What skills from your football career do you find most useful in you writing career and now working in television?
TREVOR: You know, it’s funny. I think the big thing is you have to put in the preparation. Practice. Practice. Practice. Sharpen your skills. ALWAYS work on your craft. It will pay off in the long run. For instance, the reason Tom Brady is GREAT at football is because while everyone else is partying and enjoying the perks of being a pro football player, he’s watching film…running…lifting weights…etc. And most of the great ones are that. In all sports. It goes the same way for creating IP or entertainment. While most producers are going to industry events and lunch meetings that bare NO fruit…I’m writing. Creating. Focused. Some of that comes from the fact I don’t live in LA. And that’s on purpose. Because maybe I would be hanging out with other producers or writers trying to cultivate relationships. And there’s nothing wrong with that. But the best writers and creators ARE the relationship. You can cultivate and make connections until the cows come home. It’s not going to make a difference if you don’t have anything meaningful to hand over. Sure, we can hang out. But we’re not going to work together because I think this other guy is better than you at his craft. Do you know why he’s better? Because while you were trying to get into Soho House, he was writing. That’s me. The guy that’s writing. Working on his craft. I have a producer friend at a big company. He’s one of I think four partners. And eery time I go to his office, he’s the only one of the partners that’s there. THE ONLY ONE. And that’s why he’s successful. Practice. Get it wrong. Fail. Play again. The last thing in pro athletics you have to have a short memory. Good and or Bad. Somebody bought your script. GREAT. next…They passed. Great…next…
What advice would you offer to aspiring writers and content creators?
TREVOR: If you don’t do it, no one else will. Period. I had to put up my own money. If you don’t have any, find some. That kind of work speaks VOLUMES. Believe me, I’ll hire the kid who has a $2k dollar short film that’s shot on an iPhone that’s really great before I hire the kid with the UCLA film degree and nothing to show me. And that’s probably true for 99% of Hollywood/New York. The artist that I hired that’s going to do a Kulipari series of her own, she did her own Captain America/Bucky Brooks comic. No money. She did it because she loved it and it was amazing. So now she’s working for me. She’ll write and design and do everything to deliver a book. That speaks to something else. Learn how to do everything. An Apple laptop is a powerful powerful tool. I learned how to edit, how to score to picture, how to design, layouts, etc. etc. because I had to. If I wanted it to be what was in my head, I had to do it myself. You can too. Because the more you have, the harder it is to say NO. Everybody has an idea. Everybody even has credits! Credits are no longer enough. Show me what you’ve done for the thing you’re pitching me. Because it will come across whether or not you TRULY believe in it if you’re already done it.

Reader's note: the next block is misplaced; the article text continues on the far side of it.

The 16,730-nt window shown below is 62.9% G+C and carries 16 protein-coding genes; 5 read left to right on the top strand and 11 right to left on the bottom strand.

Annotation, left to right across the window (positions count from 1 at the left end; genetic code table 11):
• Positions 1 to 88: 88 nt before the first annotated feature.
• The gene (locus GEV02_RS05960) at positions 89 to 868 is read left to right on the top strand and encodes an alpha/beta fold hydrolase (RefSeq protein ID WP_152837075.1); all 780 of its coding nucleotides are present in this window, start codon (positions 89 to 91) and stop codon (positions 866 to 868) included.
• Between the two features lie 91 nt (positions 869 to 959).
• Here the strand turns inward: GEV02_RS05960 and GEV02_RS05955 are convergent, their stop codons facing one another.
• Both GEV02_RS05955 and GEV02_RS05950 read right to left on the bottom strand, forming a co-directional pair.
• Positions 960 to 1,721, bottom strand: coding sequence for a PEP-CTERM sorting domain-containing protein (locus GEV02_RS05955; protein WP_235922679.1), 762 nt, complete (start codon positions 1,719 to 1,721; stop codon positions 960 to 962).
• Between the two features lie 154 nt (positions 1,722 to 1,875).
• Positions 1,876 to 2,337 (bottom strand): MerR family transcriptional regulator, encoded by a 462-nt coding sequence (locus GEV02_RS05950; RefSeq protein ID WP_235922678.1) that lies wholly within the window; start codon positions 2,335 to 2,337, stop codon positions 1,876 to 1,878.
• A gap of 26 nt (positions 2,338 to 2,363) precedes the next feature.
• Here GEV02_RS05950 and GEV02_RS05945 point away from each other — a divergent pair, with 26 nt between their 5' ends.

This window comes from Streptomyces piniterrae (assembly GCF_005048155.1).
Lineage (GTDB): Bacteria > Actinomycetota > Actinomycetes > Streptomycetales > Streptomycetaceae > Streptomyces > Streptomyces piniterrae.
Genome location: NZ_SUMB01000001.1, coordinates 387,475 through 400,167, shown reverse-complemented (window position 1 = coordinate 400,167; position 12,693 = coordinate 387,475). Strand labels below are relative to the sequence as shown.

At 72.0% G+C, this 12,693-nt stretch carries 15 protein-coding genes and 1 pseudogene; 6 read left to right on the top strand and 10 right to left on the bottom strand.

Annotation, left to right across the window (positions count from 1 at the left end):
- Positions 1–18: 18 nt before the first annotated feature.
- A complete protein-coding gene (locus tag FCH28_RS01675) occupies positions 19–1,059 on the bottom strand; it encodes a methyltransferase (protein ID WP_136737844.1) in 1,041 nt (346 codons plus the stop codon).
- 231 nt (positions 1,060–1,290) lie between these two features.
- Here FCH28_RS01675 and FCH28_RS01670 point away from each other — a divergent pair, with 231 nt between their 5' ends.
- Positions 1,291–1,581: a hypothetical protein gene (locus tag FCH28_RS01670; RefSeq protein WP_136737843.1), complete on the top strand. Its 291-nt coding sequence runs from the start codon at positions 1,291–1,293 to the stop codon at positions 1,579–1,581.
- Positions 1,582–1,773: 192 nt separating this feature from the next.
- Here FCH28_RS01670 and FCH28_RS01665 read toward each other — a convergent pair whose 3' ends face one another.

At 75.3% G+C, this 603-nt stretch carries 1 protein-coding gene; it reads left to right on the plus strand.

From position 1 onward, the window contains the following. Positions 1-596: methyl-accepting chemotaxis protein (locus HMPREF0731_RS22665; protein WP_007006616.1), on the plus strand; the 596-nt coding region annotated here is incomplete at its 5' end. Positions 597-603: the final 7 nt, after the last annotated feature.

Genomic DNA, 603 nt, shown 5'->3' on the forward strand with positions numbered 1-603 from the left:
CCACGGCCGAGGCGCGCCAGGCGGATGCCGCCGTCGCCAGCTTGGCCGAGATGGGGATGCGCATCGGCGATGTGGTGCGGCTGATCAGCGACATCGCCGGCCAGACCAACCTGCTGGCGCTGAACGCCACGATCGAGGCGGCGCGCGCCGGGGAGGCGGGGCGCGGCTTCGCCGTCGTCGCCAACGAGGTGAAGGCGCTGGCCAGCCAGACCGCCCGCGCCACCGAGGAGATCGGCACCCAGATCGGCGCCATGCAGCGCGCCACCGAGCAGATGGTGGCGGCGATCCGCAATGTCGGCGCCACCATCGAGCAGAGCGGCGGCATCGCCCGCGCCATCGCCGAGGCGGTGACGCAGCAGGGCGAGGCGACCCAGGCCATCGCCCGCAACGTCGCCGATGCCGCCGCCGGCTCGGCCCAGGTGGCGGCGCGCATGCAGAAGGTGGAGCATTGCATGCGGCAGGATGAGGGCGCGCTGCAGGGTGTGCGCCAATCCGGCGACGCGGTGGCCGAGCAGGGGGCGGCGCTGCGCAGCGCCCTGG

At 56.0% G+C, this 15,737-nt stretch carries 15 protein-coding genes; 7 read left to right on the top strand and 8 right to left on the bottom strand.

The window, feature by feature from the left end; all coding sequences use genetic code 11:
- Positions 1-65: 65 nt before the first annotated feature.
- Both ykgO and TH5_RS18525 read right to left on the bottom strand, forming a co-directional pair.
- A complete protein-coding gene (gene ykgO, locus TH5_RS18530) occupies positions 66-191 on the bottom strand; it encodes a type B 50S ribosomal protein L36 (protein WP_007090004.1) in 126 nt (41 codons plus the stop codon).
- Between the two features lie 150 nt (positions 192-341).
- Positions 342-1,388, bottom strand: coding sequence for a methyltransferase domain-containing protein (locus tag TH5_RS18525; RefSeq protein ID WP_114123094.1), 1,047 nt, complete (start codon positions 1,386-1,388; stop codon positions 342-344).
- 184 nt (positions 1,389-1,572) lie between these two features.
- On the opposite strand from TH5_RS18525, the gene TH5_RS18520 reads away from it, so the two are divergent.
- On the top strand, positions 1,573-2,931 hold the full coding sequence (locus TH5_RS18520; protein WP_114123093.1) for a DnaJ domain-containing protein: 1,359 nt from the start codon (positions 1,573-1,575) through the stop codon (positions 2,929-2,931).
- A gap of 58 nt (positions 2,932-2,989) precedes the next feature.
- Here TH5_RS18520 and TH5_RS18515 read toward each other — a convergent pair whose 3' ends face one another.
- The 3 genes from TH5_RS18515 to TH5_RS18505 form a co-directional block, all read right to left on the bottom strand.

What are you most excited for people to see and experience with “Kulipari”?
TREVOR: The series on Netflix, September 2nd. It’s in 18 different languages around the world. I think it’s going to be pretty big and open up a whole new universe to a lot of fans. And I’ll be standing there with more story to tell. A LOT more…
So mark your calendars for September 2nd and be sure to check out “Kulipari” on Netflix!
SENIOR ENTERTAINMENT REPORTER | Tiffany covers events such as San Diego Comic-Con, WonderCon and press junkets, as well as covering events at the Paley Center in Beverly Hills. She has a great love for television and believes that entertainment is a world of wondrous adventures that deserves to be shared and explored. Tiffany is one of the newest members to the prestigious Television Critics Association and is happy to be able to share her passion for television shows with an even wider audience of fans and her fellow critics..